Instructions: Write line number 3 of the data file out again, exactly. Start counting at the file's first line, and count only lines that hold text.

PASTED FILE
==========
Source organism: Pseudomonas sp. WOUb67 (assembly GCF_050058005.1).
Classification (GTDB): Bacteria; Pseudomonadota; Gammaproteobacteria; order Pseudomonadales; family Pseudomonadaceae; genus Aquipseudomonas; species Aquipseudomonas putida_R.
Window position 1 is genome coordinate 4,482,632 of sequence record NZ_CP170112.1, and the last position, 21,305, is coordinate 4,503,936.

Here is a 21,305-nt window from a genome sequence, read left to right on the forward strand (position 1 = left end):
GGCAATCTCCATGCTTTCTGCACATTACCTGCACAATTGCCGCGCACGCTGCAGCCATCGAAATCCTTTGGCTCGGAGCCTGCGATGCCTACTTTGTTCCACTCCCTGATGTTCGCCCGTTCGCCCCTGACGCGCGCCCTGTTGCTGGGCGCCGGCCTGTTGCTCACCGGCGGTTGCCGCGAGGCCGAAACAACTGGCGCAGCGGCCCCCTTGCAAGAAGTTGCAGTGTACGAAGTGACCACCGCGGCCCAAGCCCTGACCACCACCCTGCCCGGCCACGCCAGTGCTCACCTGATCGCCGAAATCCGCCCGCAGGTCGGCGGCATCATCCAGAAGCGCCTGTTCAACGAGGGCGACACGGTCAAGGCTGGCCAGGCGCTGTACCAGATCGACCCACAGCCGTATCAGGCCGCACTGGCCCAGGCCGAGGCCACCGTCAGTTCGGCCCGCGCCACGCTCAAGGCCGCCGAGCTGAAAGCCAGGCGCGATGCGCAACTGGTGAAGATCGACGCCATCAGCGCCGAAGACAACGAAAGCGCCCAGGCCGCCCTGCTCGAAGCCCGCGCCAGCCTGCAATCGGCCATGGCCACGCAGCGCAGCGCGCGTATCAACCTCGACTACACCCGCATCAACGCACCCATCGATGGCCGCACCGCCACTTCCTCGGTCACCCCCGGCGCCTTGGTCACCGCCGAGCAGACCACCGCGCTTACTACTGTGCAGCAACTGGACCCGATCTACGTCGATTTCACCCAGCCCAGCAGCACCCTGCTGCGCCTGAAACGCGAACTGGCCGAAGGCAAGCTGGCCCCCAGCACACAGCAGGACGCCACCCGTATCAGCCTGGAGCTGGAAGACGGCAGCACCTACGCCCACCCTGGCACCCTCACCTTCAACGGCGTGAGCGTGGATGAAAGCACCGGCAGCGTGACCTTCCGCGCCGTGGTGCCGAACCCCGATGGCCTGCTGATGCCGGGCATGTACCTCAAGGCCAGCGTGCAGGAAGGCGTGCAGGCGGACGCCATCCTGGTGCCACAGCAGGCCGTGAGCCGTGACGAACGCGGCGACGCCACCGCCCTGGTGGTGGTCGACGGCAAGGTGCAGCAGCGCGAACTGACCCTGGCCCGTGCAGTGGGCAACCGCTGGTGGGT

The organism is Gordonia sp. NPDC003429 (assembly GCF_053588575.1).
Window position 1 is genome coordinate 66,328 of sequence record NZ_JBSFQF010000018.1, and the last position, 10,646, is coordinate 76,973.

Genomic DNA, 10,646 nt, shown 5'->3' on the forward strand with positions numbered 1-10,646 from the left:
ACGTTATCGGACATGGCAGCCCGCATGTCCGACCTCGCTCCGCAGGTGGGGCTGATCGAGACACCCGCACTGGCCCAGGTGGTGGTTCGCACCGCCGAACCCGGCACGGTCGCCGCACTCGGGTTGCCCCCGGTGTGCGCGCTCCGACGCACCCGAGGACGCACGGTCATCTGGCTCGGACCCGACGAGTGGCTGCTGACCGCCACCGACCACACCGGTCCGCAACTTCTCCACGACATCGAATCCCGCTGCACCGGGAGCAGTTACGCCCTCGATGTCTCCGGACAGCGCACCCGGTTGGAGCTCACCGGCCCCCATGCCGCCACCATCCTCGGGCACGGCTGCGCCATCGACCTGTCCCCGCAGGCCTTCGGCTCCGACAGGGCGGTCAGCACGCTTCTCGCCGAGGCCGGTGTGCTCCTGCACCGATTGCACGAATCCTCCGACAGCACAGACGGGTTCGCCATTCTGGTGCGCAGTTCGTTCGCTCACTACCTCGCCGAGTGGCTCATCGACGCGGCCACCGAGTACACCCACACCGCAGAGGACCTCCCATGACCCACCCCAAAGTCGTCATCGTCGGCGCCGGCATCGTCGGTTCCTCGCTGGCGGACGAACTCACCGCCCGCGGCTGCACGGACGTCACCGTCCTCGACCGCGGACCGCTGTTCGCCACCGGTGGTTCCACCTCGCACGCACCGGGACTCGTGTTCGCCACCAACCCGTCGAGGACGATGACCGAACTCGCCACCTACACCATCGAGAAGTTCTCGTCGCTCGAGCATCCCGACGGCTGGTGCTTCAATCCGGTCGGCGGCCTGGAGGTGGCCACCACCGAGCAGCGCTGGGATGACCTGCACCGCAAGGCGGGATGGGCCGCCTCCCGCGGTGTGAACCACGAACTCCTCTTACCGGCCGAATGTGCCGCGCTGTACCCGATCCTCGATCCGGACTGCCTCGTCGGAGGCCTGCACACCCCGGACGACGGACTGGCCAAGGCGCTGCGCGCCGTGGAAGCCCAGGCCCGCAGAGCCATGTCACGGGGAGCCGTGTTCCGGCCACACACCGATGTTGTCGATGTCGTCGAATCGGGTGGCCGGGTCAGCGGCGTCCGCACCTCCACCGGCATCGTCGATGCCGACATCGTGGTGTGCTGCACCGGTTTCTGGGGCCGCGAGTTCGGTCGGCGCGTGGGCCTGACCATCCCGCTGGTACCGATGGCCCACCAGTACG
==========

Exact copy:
Window position 1 is genome coordinate 4,482,632 of sequence record NZ_CP170112.1, and the last position, 21,305, is coordinate 4,503,936.